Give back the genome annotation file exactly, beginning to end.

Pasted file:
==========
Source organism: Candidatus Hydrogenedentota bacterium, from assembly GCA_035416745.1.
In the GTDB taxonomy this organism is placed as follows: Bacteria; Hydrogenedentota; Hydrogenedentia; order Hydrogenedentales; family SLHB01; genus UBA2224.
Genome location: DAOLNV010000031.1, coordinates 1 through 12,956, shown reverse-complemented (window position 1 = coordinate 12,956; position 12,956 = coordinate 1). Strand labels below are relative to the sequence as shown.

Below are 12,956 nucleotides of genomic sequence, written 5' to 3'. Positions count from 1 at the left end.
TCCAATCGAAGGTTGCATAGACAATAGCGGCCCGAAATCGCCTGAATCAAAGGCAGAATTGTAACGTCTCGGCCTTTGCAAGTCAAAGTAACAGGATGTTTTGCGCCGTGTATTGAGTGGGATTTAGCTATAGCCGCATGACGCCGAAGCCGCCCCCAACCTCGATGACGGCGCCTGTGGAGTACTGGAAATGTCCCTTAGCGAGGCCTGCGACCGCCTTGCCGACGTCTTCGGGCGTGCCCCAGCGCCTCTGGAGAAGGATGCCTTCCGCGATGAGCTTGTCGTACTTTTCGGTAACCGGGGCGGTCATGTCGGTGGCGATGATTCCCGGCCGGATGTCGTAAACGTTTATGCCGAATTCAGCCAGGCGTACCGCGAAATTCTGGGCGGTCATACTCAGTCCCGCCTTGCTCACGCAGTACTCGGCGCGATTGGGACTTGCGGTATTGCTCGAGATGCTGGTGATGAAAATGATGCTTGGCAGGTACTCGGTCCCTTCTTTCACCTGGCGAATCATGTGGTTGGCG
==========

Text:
Source organism: Candidatus Hydrogenedentota bacterium, from assembly GCA_035416745.1.
In the GTDB taxonomy this organism is placed as follows: Bacteria; Hydrogenedentota; Hydrogenedentia; order Hydrogenedentales; family SLHB01; genus UBA2224.
Genome location: DAOLNV010000031.1, coordinates 1 through 12,956, shown reverse-complemented (window position 1 = coordinate 12,956; position 12,956 = coordinate 1). Strand labels below are relative to the sequence as shown.

Below are 12,956 nucleotides of genomic sequence, written 5' to 3'. Positions count from 1 at the left end.
TCCAATCGAAGGTTGCATAGACAATAGCGGCCCGAAATCGCCTGAATCAAAGGCAGAATTGTAACGTCTCGGCCTTTGCAAGTCAAAGTAACAGGATGTTTTGCGCCGTGTATTGAGTGGGATTTAGCTATAGCCGCATGACGCCGAAGCCGCCCCCAACCTCGATGACGGCGCCTGTGGAGTACTGGAAATGTCCCTTAGCGAGGCCTGCGACCGCCTTGCCGACGTCTTCGGGCGTGCCCCAGCGCCTCTGGAGAAGGATGCCTTCCGCGATGAGCTTGTCGTACTTTTCGGTAACCGGGGCGGTCATGTCGGTGGCGATGATTCCCGGCCGGATGTCGTAAACGTTTATGCCGAATTCAGCCAGGCGTACCGCGAAATTCTGGGCGGTCATACTCAGTCCCGCCTTGCTCACGCAGTACTCGGCGCGATTGGGACTTGCGGTATTGCTCGAGATGCTGGTGATGAAAATGATGCTTGGCAGGTACTCGGTCCCTTCTTTCACCTGGCGAATCATGTGGTTGGCG